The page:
Removing a bad tooth as soon as possible is important to avoid serious health complications. Use this guide to help prepare yourself for extracting a bad tooth.
Do you have a decaying tooth that needs to be removed? Are you nervous about your upcoming appointment?
Extracting a tooth can be a scary prospect. However, there really isn’t anything to worry about. Each year in the US, millions of people undergo tooth extraction with little to no complications.
While the process is relatively easy and pain-free, you still need to come to your appointment prepared.
But, how do you prepare for a tooth extraction?
Check out this guide to learn how to prepare for a tooth removal procedure.
Know the Type of Extraction You’re Getting
To prepare for your appointment, it’s important to know the type of tooth extraction you’re getting.
There are two main types of extractions: surgical extractions and simple extractions. A simple extraction refers to a tooth that is visible above the gums and that can be extracted in one piece.
A surgical extraction is a bit more complicated, as it involves the removal of the bone, gum tissue, or both. In this type of extraction, the surgeon may need to remove the tooth in two pieces.
With a decaying tooth, it’s likely that you’ll be undergoing a simple extraction.
Preparing for Extracting
Prior to the extraction, you’ll have a consultation with your oral surgeon or dentist. During the consultation, you’ll thoroughly review your medical history. You’ll also need to disclose any medications you are taking to your doctor.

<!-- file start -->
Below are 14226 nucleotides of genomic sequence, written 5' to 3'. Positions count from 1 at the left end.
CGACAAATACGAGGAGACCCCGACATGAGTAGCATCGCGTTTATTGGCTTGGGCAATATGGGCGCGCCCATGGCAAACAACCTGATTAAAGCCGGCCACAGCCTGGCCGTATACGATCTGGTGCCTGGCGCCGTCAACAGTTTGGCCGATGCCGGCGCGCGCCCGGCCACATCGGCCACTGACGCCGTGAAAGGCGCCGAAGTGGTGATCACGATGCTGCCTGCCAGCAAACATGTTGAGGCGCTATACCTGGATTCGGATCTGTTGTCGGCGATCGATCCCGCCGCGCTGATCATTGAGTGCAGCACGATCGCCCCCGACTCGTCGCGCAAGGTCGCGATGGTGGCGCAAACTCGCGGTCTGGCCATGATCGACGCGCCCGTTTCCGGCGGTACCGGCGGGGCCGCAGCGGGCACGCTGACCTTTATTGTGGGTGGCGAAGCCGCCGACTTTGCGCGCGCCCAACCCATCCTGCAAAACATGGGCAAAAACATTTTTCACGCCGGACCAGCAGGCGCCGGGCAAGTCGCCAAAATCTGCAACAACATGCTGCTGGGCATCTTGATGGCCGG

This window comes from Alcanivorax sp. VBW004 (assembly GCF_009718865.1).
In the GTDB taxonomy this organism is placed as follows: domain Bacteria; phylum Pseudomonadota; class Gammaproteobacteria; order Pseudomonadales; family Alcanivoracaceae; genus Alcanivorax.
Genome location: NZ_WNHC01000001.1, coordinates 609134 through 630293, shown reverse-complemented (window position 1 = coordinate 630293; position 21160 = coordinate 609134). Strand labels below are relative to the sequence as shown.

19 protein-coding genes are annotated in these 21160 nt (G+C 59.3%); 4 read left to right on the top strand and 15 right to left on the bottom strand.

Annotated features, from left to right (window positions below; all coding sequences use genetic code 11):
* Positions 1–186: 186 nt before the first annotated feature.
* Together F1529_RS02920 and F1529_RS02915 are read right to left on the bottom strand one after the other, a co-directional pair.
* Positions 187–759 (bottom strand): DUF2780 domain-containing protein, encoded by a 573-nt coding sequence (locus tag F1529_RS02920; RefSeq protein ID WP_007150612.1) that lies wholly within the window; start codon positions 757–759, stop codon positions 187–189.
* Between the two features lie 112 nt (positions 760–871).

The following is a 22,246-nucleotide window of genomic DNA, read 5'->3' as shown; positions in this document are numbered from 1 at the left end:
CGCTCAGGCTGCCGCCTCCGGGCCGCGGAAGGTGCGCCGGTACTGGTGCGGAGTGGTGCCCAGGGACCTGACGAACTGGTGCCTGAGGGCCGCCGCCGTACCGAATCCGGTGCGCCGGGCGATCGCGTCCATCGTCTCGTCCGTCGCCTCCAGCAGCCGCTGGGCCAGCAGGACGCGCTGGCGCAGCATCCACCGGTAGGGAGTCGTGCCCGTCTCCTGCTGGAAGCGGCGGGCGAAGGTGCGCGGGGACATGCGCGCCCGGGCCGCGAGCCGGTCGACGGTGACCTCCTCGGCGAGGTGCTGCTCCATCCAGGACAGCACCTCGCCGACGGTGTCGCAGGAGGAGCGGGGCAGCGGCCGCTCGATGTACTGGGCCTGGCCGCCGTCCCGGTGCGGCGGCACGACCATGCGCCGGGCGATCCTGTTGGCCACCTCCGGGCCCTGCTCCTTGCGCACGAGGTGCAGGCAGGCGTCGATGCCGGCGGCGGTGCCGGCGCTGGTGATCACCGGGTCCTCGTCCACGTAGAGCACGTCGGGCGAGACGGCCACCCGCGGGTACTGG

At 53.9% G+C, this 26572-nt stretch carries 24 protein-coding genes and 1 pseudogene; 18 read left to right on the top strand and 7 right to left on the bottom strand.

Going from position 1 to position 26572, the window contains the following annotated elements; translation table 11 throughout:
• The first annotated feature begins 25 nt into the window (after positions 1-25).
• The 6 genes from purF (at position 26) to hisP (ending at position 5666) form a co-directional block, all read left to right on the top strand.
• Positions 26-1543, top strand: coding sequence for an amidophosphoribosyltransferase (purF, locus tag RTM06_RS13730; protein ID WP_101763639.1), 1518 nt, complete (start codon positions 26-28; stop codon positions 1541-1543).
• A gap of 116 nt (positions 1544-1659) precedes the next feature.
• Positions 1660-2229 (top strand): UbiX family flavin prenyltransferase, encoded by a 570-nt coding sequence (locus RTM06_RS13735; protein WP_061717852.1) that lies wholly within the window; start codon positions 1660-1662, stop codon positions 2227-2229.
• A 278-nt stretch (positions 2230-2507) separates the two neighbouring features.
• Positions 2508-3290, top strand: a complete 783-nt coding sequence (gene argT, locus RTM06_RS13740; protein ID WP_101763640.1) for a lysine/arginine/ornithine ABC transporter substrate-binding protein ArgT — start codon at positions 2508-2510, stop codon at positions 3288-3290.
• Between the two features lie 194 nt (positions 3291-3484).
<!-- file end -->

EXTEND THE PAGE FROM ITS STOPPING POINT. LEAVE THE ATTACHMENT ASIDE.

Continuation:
Depending on what all needs to be removed, you may need to start or stop taking medication in the days leading up to surgery. Here’s what your doctor might request.
Stopping Blood Thinners
If you take blood-thinning medication to prevent blood clots, you may need to stop these in the days leading up to surgery. Otherwise, you may experience excess bleeding.
In order to determine if you need to stop your blood-thinning medication, your doctor may need to see the results of a recent blood test.
It’s also common for doctors to have their patients take antibiotics leading up to their tooth extraction.
They may do this to treat widespread symptoms and dental infections, such as oral swelling, malaise, or fever.
You also may need to take antibiotics if you have a high risk of developing endocarditis. This is an infection of the heart valves. If you suffer from a heart condition, you’re at a higher risk of developing this infection.
If your doctor does prescribe antibiotics, make sure you take the exact amount they prescribe, and nothing more or less.
Are You Ready for Your Tooth Extraction?
Now that you know how to prepare for extracting, you should hopefully be less nervous about your upcoming appointment.
Before you know it, the tooth will be removed and you’ll be on your road to recovery.
While recovering, be sure to check back in with our blog for more oral hygiene-related tips and tricks.